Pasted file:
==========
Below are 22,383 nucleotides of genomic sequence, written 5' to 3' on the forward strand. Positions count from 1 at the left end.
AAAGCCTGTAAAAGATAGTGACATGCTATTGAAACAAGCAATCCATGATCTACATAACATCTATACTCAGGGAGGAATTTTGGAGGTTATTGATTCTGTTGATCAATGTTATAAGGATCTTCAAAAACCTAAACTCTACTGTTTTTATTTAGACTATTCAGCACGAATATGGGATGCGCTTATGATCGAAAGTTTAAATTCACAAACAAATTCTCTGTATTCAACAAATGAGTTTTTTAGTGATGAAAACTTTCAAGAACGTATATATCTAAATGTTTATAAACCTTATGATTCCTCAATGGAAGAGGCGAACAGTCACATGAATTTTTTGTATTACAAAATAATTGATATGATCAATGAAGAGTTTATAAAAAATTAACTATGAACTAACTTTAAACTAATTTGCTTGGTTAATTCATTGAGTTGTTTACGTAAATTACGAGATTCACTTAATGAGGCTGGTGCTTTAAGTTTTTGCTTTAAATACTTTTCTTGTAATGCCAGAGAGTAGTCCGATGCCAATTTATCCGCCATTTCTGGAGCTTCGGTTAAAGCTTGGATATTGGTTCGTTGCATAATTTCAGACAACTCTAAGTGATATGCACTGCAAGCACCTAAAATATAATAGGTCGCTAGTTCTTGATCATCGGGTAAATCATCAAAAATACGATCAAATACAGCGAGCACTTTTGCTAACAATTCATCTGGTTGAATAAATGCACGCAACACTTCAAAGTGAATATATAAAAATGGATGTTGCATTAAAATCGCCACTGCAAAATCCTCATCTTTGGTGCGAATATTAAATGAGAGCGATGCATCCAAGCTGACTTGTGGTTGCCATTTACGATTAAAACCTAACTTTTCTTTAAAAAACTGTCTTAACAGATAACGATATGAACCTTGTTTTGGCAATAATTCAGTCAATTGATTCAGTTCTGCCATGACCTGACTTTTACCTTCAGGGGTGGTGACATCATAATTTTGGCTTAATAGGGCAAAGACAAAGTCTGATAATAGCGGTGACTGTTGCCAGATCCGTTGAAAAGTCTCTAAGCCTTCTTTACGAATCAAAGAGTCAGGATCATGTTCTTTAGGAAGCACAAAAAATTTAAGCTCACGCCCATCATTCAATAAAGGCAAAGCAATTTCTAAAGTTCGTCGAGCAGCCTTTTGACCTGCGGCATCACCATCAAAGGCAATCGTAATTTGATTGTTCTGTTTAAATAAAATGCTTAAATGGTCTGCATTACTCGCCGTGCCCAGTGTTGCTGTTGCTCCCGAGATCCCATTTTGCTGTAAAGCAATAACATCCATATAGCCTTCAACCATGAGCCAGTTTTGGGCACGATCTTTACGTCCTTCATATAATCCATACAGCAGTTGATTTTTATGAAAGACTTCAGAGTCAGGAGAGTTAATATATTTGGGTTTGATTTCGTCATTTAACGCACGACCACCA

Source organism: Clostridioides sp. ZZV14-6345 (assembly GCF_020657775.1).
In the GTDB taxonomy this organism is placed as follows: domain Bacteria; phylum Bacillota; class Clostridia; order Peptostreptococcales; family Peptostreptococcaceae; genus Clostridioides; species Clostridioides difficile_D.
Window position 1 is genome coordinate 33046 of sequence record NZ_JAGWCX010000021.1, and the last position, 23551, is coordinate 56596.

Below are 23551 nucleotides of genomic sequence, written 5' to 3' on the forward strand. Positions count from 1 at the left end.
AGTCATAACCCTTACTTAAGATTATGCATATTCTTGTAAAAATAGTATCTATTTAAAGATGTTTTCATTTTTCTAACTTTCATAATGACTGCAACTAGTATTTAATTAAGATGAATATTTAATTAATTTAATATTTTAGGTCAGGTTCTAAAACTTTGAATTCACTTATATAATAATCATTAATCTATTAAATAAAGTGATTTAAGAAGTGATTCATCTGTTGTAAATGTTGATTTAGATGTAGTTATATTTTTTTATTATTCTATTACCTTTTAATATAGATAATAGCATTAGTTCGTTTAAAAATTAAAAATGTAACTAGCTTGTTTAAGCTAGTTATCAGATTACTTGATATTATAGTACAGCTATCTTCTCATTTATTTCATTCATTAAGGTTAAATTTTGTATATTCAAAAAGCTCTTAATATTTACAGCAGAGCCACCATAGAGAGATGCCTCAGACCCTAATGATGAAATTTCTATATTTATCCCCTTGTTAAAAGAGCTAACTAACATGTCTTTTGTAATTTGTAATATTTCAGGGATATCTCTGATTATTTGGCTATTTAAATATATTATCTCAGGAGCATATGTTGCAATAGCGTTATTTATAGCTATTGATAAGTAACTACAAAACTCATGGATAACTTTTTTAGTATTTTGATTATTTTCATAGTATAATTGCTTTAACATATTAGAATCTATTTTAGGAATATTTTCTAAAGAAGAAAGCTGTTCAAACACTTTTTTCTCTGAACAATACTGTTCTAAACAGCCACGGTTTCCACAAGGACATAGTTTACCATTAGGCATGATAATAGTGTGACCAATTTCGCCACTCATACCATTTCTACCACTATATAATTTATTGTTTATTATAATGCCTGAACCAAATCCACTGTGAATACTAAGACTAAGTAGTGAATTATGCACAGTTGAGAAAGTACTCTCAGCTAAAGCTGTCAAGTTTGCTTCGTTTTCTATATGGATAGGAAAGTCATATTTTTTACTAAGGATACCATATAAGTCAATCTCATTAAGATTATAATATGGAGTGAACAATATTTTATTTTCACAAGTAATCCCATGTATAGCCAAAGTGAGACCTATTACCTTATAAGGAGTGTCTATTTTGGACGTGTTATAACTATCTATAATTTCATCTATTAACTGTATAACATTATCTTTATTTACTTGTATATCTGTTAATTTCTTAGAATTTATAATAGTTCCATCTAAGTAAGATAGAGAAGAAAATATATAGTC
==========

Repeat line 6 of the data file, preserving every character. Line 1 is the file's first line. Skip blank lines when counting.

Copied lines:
Below are 23551 nucleotides of genomic sequence, written 5' to 3' on the forward strand. Positions count from 1 at the left end.